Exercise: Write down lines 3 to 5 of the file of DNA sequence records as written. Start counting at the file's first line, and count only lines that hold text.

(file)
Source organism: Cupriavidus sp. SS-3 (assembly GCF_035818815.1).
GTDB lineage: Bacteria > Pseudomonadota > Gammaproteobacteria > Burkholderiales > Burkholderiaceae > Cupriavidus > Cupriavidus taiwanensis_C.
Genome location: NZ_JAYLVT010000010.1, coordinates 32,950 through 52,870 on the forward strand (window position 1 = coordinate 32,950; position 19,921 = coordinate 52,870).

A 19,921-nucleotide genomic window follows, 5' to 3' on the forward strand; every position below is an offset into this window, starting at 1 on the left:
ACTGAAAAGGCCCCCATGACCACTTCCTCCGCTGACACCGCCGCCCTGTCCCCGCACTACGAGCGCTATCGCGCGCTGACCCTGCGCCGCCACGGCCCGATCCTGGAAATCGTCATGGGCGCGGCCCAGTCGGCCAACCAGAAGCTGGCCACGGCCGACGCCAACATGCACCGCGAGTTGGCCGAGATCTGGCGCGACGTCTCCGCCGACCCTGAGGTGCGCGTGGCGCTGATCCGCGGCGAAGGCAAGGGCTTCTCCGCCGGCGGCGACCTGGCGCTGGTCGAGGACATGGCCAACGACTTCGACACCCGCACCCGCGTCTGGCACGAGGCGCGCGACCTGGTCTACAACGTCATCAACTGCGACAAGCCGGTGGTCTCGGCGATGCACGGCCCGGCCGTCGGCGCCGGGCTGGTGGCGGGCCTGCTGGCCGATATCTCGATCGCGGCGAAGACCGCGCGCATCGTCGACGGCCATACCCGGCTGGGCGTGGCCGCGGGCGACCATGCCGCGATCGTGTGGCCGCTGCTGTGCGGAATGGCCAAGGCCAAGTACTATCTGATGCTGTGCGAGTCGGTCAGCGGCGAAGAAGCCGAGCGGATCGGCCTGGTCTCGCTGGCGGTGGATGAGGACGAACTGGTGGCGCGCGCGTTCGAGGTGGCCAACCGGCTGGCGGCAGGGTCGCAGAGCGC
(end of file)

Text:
Genome location: NZ_JAYLVT010000010.1, coordinates 32,950 through 52,870 on the forward strand (window position 1 = coordinate 32,950; position 19,921 = coordinate 52,870).

A 19,921-nucleotide genomic window follows, 5' to 3' on the forward strand; every position below is an offset into this window, starting at 1 on the left:
ACTGAAAAGGCCCCCATGACCACTTCCTCCGCTGACACCGCCGCCCTGTCCCCGCACTACGAGCGCTATCGCGCGCTGACCCTGCGCCGCCACGGCCCGATCCTGGAAATCGTCATGGGCGCGGCCCAGTCGGCCAACCAGAAGCTGGCCACGGCCGACGCCAACATGCACCGCGAGTTGGCCGAGATCTGGCGCGACGTCTCCGCCGACCCTGAGGTGCGCGTGGCGCTGATCCGCGGCGAAGGCAAGGGCTTCTCCGCCGGCGGCGACCTGGCGCTGGTCGAGGACATGGCCAACGACTTCGACACCCGCACCCGCGTCTGGCACGAGGCGCGCGACCTGGTCTACAACGTCATCAACTGCGACAAGCCGGTGGTCTCGGCGATGCACGGCCCGGCCGTCGGCGCCGGGCTGGTGGCGGGCCTGCTGGCCGATATCTCGATCGCGGCGAAGACCGCGCGCATCGTCGACGGCCATACCCGGCTGGGCGTGGCCGCGGGCGACCATGCCGCGATCGTGTGGCCGCTGCTGTGCGGAATGGCCAAGGCCAAGTACTATCTGATGCTGTGCGAGTCGGTCAGCGGCGAAGAAGCCGAGCGGATCGGCCTGGTCTCGCTGGCGGTGGATGAGGACGAACTGGTGGCGCGCGCGTTCGAGGTGGCCAACCGGCTGGCGGCAGGGTCGCAGAGCGC